She was around, though, to see plenty in her nearly-ninety years. She saw a cop in South Carolina shoot Walter Scott three times in the back; it would have been quite the challenge to shoot him in the chest, as he was running away from the cop and towards the street. The cop, now a murderer, informed his masters that Scott tried to steal one of his weapons, but a video recording of the crime, captured without the murderer’s knowledge, exposed both his lie and his attempt to plant evidence of it. Wikipedia alleges that this scandal generated “a widespread controversy”, but I don’t recall anyone discussing it more than once, or for more than one day. In any case, Walter Scott did not become a (white) household name, unlike Trayvon Martin and Michael Brown, two murdered men who dwarfed Scott in mass media coverage.

My grandmother had no stomach for violence, nor did she have a fixed view of colored Americans. Commenting on Scott’s demise, she asked my sister: “What do you think of the intelligence of the blacks?” Grimacing in disgusted disbelief, my father answered for her: “There’s plenty of dumbass white people, mom! Oh my God!” This, mind you, was a few years after she scolded my aunt, her daughter, for advising my sister to date white men only. “Oh, stop it!” my grandmother said with a dismissive flap of her hand. “This isn’t thirty or forty years ago. This is a different time!” Indeed, it was a very different time: America’s first black president had just ended a successful re-election campaign, much to the delight of my aunt and uncle on the other side of my family tree. They think Barack Obama was the greatest president in American history, and they will tell anyone who cares to listen—including my cousin, whom they disowned when she married a black man, but whom they welcomed back into their lives after she divorced him.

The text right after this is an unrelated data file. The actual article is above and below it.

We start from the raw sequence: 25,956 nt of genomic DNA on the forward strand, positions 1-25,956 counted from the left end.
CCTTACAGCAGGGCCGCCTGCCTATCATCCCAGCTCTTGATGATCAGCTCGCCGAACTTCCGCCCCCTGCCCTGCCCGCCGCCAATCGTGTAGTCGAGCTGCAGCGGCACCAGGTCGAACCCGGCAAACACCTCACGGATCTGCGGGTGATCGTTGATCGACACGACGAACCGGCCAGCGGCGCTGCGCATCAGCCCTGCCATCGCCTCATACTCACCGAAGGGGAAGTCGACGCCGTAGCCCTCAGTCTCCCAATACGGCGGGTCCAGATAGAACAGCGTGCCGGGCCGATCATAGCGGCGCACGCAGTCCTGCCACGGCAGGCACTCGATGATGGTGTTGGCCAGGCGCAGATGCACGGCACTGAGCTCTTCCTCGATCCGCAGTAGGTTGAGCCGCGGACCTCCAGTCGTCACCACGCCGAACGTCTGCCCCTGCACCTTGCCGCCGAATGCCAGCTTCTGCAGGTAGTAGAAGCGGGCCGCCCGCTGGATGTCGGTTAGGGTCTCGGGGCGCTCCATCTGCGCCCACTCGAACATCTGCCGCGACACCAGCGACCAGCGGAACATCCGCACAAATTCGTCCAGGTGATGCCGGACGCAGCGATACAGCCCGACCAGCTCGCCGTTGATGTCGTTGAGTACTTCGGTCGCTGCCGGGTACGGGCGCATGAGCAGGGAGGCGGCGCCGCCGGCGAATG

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Tom Brady and the Age of Piracy


We extort, we pilfer, we filch and sack

Drink up, me hearties, yo ho!

Maraud and embezzle and even hijack

Drink up, me hearties, yo ho!

On March 16th, as millions of citizens of the wealthiest nation in recorded history were prohibited by legal decree from going to work and earning a living, yet simultaneously compelled by the same force of law to meet all of their financial obligations, a man named Tom Brady was commanding his valet to prepare his Aston Martin for an early exit. As this vehicle, valued at $360,000, turned the corner and poured its headlights over Brady’s face, could the driver spy the indignation in his eyes? Brady was leaving the mansion—one of the mansions, excuse me—owned by Robert Kraft, a geriatric billionaire with a penchant for prostitution and an affectionate relationship with Donald Trump. For the last twenty years, Brady had been one of Kraft’s employees, collecting over $230 million in modest compensation to throw a football and wear the New England Patriots’ jerseys. However, when Kraft asked Brady to take $23 million to do it again for four months in the autumn of 2020, Brady blew a wet raspberry, rather than swallow the insult, and announced his resignation. He wouldn’t be treated like some powerless peasant, and Kraft really ought to have known better than to treat him as such: surely he couldn’t be so boorish as to expect Brady to break his back for peanuts?